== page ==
Currently, of the several design projects I have on the go, they couldn’t all be more different than one another, yet two of the clients are grappling with the same issue: what to do with the stairs.
The first home is very typical of the style built all over Toronto in the 1920’s and 30’s and is detatched, red brick, two storey with a shared drive. I did the basement in this house a couple of years ago, and now we’re continuing on with the main and second floor.
Another house I’m working on concurrently is called Sea Cove Cottage, located in coastal Maine, the home of Emmy-Award winning TV host Steve Thomas and his wife Evy Blum. You can follow the project on Steve’s Facebook page. Sea Cove Cottage was built close to the turn of the 20th century in the Dutch Colonial Gambrel style.
The question that the owners of both these homes have, is should the stairs be carpeted or not? This isn’t the first time I’ve had this discussion with clients, so I know other people wrestle with this same issue.
First, let me break down the parts of the stairs so you know what the heck I’m talking about. The diagram below has all the “bits and bobs” of a staircase, well labelled.
There are a few way to treat stairs. The first, which I see on a lot of blogs and decor websites, is to stain the treads dark and leave them bare, with no carpet of any kind like this one from My Uncommon Slice of Suburbia
Another bare tread treatment I see frequently is the builder basic, where the treads, risers, spindles, handrail and newel post (if there is one), is all the same stained oak. This is the hallmark look of a development home because it’s relatively inexpensive, and no one has to think too hard about finishing options and it’s a one stop labor step. The staircase below is a classic example of this and one that I would never do in a client’s home. There’s nothing intrinsically wrong with it, but as a designer, I stay clear of anything that looks like it’s available on the mass-market.
Bare stair treads are a risky option for a few reasons:
- Wearability. A dark tread will show wear and tear, with scratches and worn stain very quickly, and a glossy finish will also show wear very quickly as the abrasion of frequent foot traffic wears a dull patch on the surface.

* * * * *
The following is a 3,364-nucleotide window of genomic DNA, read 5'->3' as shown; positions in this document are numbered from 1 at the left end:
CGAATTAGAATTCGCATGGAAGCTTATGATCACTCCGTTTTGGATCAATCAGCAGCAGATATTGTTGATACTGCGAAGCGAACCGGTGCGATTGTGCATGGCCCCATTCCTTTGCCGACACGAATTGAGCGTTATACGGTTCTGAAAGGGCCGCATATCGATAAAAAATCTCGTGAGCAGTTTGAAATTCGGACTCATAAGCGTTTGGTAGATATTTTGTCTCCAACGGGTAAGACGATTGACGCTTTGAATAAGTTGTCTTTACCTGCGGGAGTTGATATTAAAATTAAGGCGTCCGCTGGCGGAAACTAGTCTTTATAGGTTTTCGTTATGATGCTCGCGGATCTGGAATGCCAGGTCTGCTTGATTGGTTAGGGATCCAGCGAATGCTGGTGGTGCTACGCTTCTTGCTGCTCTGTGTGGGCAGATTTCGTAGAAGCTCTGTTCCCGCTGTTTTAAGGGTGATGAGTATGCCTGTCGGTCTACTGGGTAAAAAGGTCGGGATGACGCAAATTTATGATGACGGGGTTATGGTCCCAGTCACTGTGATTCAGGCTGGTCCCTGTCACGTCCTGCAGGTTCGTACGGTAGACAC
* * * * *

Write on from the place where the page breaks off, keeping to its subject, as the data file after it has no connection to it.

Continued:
- High Maintenance. Every bit of dust and blonde hair will show and scream at you as you go up and down the stairs on a dark, bear tread.
- Noisy. If you’re trying to sneak in late at night, you’d better take your shoes off or the sound will reverberate throughout the whole house.
- Slippery. If you or your kids are the types who like to walk around the house in your socks, bare stair treads are an accident waiting to happen. They are particularly difficult for aging pets and aging people might have a difficult time with depth perception with very dark treads.
Aesthetic choices are very subjective, and even if you ask 5 different designers, you’ll get 7 different opinions. So in MY opinion, bare stair treads look unfinished and impractical.
While painted treads look really cool, they have the same disadvantages of stained treads. The paint will show signs of wear very quickly, particularly if street shoes are worn in the house, unless a clear protective coating is regularly applied. But even if shoes aren’t worn in the home, stair treads will get heavier wear than painted floors, since the footfall on a tread on the way upstairs, tends to have more friction than either walking on a floor (unless there’s a lot of foot-dragging…or maybe knuckle-dragging, but that’s another conversation). The staircase below from Painted Therapy is a particularly handsome example, but particularly with this color, the treads will start to look worn very soon.
A Wrong Way to Install Carpet on the Stairs
In many homes, the pickets of a balluster will not be attached to a base plate that is elevated off the treads, but they’ll each go right down and be attached to the treads. In the 1970’s & 80’s, when wall-to-wall carpet was all the rage, to install it on a stair case where the pickets went right down to the treads, the carpet would have to be sliced to fit it around each picket. This frequently made for a nasty looking installation if the carpet was a cut pile. A deeper pile would more easily hide this cut, like the installation below. But this kind of carpet installation on stairs looks quite dowdy by today’s interior style trends.
The other way to treat this kind of picket if one wants carpet on the stairs, is to have a runner or a half runner. A runner will show bare tread and riser on both sides of a carpet strip that runs up the center of the stair case. A classic style is a dark tread, white riser, white pickets, dark handrail and white stringer like the staircase below.
When preparing the stairs for this kind of runner, it’s unecessary to stain the entire tread and paint the entire riser, since they won’t be seen under the carpet. So many contractors will only finish the part that will be seen, like the stairs below.
A partial runner is when the carpet is installed tight to the stringer on the inside of the stairs and part of the tread and stringer are exposed on the outside of the staircase like this below.
In the case above, I would recommend that less of the tread is covered by carpet, or it may seem that the installation was a mistake.
So in both cases of the projects I’m working on, I’ll be looking for a carpet runner. But since one home is very traditional Canadian, and one is coastal Maine, the colors and style of the runners themselves will likely be very different to tie into the overall scheme of the rest of the home. Stay tuned and in a future post I’ll revisit both of those projects when they’re done and show you how the stairs turned out!
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